Forest industry’s uncertain future

Although the Canadian and U.S. governments are promising to continue talks, tensions have significantly grown

I think it’s safe to say that the future of the forest industry in the Burns Lake area doesn’t look very bright at the moment.

With the annual allowable cut of the Burns Lake Community Forest (BLCF) being reduced to 63,000 cubic metres in 2020, the BLCF and the Chinook Community Forest will represent only a portion of the log supply required to keep two local sawmills operating – Babine Forest Products and Decker Lake Forest Products.

In addition, there is a growing uncertainty around a possible lumber agreement between the U.S. and Canada.

Although the Canadian and U.S. governments are promising to continue talks towards a “durable and equitable solution” for North American softwood lumber producers, tensions have significantly grown over the past few months.

The U.S. Lumber Coalition says Canada’s “unfair lumber subsidies” have for decades harmed the U.S. lumber industry, threatening its workers with mounting unemployment, and denying many tree farmers a market for their timber crops (I wouldn’t be surprised if they asked president Barack Obama to build wall).

To make matters worse, the protection of the latest softwood lumber agreement expired last week, and as of Oct. 12, the U.S. industry is free to launch new trade actions against Canada. The good news (kind of) is that new tariffs can’t be imposed until six months after a formal complaint is filed.

This is extremely relevant to our area because any new additional tariffs could have a negative impact on our two large sawmills, including less operation hours or closures.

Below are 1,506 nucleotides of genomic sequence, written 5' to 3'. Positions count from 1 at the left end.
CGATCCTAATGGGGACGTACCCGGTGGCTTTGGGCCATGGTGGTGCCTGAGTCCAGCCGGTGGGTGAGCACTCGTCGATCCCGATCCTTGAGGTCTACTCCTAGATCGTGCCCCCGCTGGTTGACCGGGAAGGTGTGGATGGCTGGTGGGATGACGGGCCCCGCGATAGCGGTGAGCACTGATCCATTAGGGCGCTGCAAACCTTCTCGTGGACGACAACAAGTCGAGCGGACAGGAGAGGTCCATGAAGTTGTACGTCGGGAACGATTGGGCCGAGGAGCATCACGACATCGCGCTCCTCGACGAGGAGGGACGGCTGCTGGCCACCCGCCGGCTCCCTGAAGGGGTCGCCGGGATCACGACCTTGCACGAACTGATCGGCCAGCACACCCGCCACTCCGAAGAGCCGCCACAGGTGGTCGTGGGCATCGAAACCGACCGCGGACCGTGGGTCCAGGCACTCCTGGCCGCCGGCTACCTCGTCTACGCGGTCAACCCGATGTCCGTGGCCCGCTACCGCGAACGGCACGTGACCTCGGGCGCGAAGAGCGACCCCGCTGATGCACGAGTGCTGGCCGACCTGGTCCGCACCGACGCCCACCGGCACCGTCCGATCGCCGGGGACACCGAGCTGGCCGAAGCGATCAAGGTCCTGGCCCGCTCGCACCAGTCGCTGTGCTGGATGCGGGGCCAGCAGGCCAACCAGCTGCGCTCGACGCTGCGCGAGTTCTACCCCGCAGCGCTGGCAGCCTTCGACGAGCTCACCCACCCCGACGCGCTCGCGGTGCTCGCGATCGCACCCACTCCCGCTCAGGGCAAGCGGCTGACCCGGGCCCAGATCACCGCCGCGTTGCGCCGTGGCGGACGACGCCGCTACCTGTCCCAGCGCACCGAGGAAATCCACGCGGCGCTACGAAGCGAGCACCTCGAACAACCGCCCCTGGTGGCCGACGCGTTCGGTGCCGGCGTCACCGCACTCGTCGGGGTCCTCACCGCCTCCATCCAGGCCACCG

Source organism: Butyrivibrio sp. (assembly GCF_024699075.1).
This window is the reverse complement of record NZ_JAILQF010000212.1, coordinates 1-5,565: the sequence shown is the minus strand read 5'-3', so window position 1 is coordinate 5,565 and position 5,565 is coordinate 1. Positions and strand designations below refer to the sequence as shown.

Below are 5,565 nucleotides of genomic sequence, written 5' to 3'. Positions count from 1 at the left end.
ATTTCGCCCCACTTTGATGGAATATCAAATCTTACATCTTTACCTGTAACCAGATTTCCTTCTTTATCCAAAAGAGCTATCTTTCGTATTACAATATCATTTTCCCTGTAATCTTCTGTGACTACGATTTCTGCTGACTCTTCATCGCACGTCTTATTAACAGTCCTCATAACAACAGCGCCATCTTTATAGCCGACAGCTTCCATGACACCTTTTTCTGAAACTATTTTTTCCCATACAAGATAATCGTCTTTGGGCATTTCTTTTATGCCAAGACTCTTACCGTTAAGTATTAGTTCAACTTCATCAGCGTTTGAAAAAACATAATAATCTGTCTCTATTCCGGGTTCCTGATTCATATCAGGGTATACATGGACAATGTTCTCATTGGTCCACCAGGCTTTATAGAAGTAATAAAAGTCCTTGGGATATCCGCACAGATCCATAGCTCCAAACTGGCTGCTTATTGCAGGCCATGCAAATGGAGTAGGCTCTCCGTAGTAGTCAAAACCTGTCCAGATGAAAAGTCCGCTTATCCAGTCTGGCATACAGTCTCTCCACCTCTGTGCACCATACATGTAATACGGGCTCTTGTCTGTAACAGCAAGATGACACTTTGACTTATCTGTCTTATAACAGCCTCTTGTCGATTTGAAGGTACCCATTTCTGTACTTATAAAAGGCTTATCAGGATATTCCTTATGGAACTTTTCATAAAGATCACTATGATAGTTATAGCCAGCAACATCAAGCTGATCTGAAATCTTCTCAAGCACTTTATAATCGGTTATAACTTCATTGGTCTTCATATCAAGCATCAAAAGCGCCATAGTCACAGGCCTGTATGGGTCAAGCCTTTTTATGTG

Since forestry remains Burns Lake’s main industry and employs hundreds of people, we shouldn’t underestimate how our town could be negatively impacted¬† if any of these two sawmills closed down.

That’s why I applaud the village for trying to be proactive when it comes to our local economy. After anticipating a possible loss of economic activity in the years to come, the village is in the process of creating a plan to find solutions and possibly diversify the local economy.

The village says their current plan is to create a task force – involving community leaders and industry – to steer the local economy in the right direction, possibly by investing in other industries such as tourism and agriculture.

Tourism and agriculture sector development were already identified as priorities in the village’s economic development plan, which was adopted by council earlier this year.

Will these strategies be enough to ensure Burns Lake keeps growing? Will there be enough time to implement them before we feel a loss of economic activity?

Although those questions might not have answers yet, they will have to be a top priority for whoever becomes the next Burns Lake mayor.

Burns Lake will have some interesting years ahead and Lakes District News will certainly be asking our elected officials these questions.

Meanwhile the provincial government is trying to diversity lumber trade beyond the U.S. market. B.C. Forests Minister Steve Thomson is heading a forest industry trade mission to Japan and China next month.